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12AX7 Substitution and Equivalent Tubes

Equivalent vs Substitute

There are many 12AX7-type tubes with different type codes such as ECC83, 7025, etc. As explained in Everything You Need to Know About 12AX7 page; these tubes are really the same thing. They all are equivalent to 12AX7 tubes. In all practicality, these are all 12AX7.

There are also tubes that can substitute for 12AX7. These tubes have different conductance (gain) but have the same pinout and can directly substitute for 12AX7. In guitar amps, you can try different substitutions for 12AX7 to get a different tone.

12AX7 Substitution

TL;DR Yes, you can swap a 12AX7 with 12AT7, 12AU7, 12AY7, or 5751 tubes. They give you more headroom (i.e. distorts less), and the tone will be different.

12AT7, 12AU7, 12AY7, and 5751 tubes are related to 12AX7. These tubes were designed for different purposes than 12AX7, but they share the same pinout and filament voltage. In addition, characteristics are similar enough that they can be substituted for 12AX7.

Why They Sound Different

Ok, we're going to geek out a little here.

The main difference between 12AX7 and other tubes is often described as the gain, specifically the amplification factor. 12AX7 has an amplification factor of 100, where 12AT7 has 60, 12AY7 has 40, etc., so the amp's gain changes by something along that line. At least, that's how it's often explained.

While this is partly true, it's a little more complicated than that.

Tubes like 12AX7 are most often used in a common-cathode circuit. The gain of such a circuit is determined not just by the tube's amplification factor (mu), but also by the transconductance (gm) and internal plate resistance (Ra). All three parameters differ quite a bit between the tube types. These parameters come into play and affect both gain and frequency response, resulting in different tone.

This is why tubes such as 5751 (gain factor 70) and 12AT7 (gain factor 60) still provide plenty of gain and crunch even though they are supposedly much lower in gain. And tubes like 12AY7 and 12AU7 will sound much quieter than the amplification factor implies. In addition, the tubes also sound different due to different frequency responses.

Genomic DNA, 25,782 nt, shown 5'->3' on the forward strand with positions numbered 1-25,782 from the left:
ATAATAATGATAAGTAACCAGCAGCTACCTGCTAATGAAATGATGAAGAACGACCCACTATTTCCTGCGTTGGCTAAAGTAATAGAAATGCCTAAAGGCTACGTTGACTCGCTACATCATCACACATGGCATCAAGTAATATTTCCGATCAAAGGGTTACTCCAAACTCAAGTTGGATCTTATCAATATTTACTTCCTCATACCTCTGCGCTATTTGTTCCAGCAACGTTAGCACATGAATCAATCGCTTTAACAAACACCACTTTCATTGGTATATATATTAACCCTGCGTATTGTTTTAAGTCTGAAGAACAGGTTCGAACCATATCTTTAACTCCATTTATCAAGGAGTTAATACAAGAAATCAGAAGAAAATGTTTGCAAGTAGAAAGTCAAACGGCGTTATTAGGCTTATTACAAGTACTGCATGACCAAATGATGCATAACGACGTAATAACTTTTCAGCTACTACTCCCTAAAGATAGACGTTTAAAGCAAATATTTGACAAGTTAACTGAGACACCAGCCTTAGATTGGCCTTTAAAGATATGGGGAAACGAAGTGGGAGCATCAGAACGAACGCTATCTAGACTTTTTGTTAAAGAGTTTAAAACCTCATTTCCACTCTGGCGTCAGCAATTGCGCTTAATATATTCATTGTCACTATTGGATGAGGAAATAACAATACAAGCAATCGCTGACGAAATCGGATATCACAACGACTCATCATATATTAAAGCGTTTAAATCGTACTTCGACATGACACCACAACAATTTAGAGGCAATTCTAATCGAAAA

Which Type To Try?

In general, if you want to tame an amp that distorts too easily, you will want to try 12AT7 or 5751. These tubes will give you better control if your amp tends to get washed out as you turn up the gain.

If you want more headroom for a clean tone, 12AU7 or 12AY7 will be your best bet. These tubes will provide a clean tone, but you will often need to turn up the amp.

One other thing to note is that these tubes not only change the amp's gain but will also change the tone. This is because parameters like internal plate resistance (Ra) can impact the frequency response. If the tone is more bass-heavy, it tends to distort more and may seem like you have more gain.

So it's best to get more than one type to see what works best for you.

What About Other 12AX7?

Before trying different tube types like 12AT7 or 5751, you may want to try a different 12AX7 tube first. The differences are subtle but definitely noticeable.

For example, if you are using a JJ ECC83S, which can be a bit darker sounding, you may want to try TungSol 12AX7. And if you are using TungSol 12AX7, a long plate 12AX7 such as Mullard 12AX7 will give you a different tone.

Will My Amp be Quieter?

If you are simply looking to make your amp quieter, we found that preamp tube swap won't always work. This is because swapping 12AX7 with another type changes the tone and headroom of the amp. Swapping 12AX7 is more like tuning the amp's tone rather than controlling the overall volume. If you really want a quieter amp while keeping the same tone, it's best to use an attenuator.